Verify the specifics, because you might need to invest in additional treatments with your local veterinarian.
Second, you'll need pet supplies. Here are the essentials, plus a link to the top rated option on Chewy.*
*FYI: buy stuff at Chewy and I'll earn a cut. Thanks for helping me cover the cost of running this website.
Third, you might want to hire a pet care service provider at some point in your dog's life. Let's discuss some examples...
If you ever take a cruise or flight and have to leave Fido at home, you'll need a pet sitter or dog boarder. Either one would be fine.
Most dog boarders charge $30-50 per night. Expect to pay $25 at a minimum and $85 at a maximum. Multiply by the duration of your stay.
Most pet sitters charge $10-25 per hour. If you're worried about your dog being lonely and bored in a kennel, this option provides more freedom.
Common behavioral issues in dogs include digging, jumping, barking, whining, humping, food guarding, destructive chewing, and separation anxiety.
Behavior problems are rarely a big deal. At times, they can be a major stress source. If your dog's behavior is unacceptable, consider tagging in an expert.
Most dog trainers charge $30-80 per class. Dog obedience training schools cost $200-600 per week. Training a therapy or support dog is more expensive.
Lastly, you should consider pet insurance. Pawlicy Advisor is vet-recommended and can identify the most affordable insurance for your dog. It's a great service.
Vet costs like routine check-ups aren't too bad. But procedures like a torn knee cartilage can cost $1,500-3,000. Want to play it safe? Get Scooby insured.
I don't want financial concerns to scare you out of adopting a dog. But I also want you to be aware of the costs involved. Do your best to budget well.
What are the benefits of adopting a dog?
Dog owners are scientifically proven to be happier and healthier than people who don't own a dog.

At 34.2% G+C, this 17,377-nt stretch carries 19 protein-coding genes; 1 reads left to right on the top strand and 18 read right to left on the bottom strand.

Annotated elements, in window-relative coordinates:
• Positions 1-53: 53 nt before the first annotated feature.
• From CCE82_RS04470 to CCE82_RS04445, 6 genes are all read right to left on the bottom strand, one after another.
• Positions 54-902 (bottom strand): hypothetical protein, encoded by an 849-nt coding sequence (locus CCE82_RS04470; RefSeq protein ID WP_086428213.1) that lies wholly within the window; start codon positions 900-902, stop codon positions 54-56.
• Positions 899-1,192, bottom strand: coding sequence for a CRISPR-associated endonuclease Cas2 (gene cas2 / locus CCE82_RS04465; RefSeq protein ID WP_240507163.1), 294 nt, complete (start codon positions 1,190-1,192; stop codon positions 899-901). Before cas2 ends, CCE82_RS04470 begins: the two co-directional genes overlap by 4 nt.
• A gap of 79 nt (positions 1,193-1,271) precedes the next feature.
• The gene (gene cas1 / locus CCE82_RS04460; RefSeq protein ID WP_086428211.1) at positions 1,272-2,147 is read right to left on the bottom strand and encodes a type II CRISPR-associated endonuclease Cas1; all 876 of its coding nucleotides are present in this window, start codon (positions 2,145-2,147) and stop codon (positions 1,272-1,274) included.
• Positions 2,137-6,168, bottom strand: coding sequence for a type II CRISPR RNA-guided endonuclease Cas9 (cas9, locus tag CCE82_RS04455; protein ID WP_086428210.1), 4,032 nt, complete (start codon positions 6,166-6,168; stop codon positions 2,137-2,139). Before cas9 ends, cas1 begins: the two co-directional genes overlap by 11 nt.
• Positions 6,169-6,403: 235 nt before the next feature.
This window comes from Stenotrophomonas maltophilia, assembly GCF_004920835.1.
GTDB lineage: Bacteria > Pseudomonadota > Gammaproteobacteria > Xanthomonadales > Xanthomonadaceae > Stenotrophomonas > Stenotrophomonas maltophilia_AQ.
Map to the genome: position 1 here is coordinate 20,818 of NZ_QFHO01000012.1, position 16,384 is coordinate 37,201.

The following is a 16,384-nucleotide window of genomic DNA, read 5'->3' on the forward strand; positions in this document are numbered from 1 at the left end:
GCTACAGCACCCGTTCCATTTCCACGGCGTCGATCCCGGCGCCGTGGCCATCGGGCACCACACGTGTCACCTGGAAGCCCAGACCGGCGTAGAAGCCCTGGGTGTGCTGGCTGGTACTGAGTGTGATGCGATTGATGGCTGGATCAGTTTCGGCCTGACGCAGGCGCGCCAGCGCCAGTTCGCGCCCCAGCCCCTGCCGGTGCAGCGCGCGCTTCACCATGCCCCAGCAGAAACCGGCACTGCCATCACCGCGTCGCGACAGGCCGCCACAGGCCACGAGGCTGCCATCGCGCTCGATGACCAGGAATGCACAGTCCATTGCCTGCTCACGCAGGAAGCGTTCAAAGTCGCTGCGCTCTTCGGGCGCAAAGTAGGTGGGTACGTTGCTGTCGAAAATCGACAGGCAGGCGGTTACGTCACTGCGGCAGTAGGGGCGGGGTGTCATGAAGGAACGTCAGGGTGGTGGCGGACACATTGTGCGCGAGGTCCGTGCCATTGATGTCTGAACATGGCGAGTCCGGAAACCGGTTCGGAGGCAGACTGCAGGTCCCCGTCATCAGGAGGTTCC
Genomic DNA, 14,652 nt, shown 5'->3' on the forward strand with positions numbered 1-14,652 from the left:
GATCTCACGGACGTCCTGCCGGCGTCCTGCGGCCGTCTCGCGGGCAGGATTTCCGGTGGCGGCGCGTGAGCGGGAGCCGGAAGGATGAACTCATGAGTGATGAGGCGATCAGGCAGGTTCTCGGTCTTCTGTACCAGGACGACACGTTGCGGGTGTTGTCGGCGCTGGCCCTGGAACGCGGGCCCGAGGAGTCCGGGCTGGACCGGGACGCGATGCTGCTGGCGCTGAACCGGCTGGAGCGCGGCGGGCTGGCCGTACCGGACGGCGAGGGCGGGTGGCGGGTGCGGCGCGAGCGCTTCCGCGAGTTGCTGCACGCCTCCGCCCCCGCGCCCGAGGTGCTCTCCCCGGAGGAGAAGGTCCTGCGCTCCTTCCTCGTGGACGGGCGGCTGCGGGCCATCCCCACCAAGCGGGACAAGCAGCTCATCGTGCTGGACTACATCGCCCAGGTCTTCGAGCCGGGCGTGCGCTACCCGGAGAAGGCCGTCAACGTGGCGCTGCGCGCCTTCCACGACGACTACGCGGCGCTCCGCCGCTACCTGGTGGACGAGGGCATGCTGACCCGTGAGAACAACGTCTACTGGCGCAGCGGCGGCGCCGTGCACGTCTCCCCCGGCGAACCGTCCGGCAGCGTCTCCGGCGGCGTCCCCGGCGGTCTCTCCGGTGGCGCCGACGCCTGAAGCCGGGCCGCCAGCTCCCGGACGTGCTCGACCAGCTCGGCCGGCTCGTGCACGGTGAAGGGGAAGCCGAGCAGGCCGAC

According to a recent study, dog owners walk an extra 22 minutes -- approximately a mile -- per day.
Despite the tendency of dogs to stop and sniff everything in their path, the walks were done at a moderate pace.
Moderate exercise reduces your risk of cancer, diabetes, obesity, heart disease, muscle atrophy, and cognitive decline.
We all know physical activity is beneficial, but running or getting sweaty at the gym makes many people feel uncomfortable.
Owning a dog is a life hack since working out ceases to be a "miserable bore" and becomes a fun way to bond with your BFF.
The dog's enthusiasm rubs off on you. You'll be so focused on their enjoyment that you forget the fact you're exercising at all.
Dogs are an effective antidepressant. A common cause of depression is a lack of purpose, which makes life feel meaningless.
Purpose isn't all about selfish desires.... it should be a form of service. Caring for a dog daughter or son definitely fits the bill.
Social isolation leads to depression. Dogs help. When people see you walking one, they're more likely to start a conversation.
Depressed people are often lonely. Loneliness doesn't seem as bad when you have a sweet shadow that follows you around.
Petting a dog for ten minutes substantially reduces stress and anxiety, according to a Washington State University study.
If such a powerful effect can be achieved in ten short minutes, how beneficial must dogs be in the long-term?
How do I adopt a shelter or rescue dog?
First, identify a few dog breeds that fit your needs.
Second, visit local animal shelter and rescue websites or Facebook pages.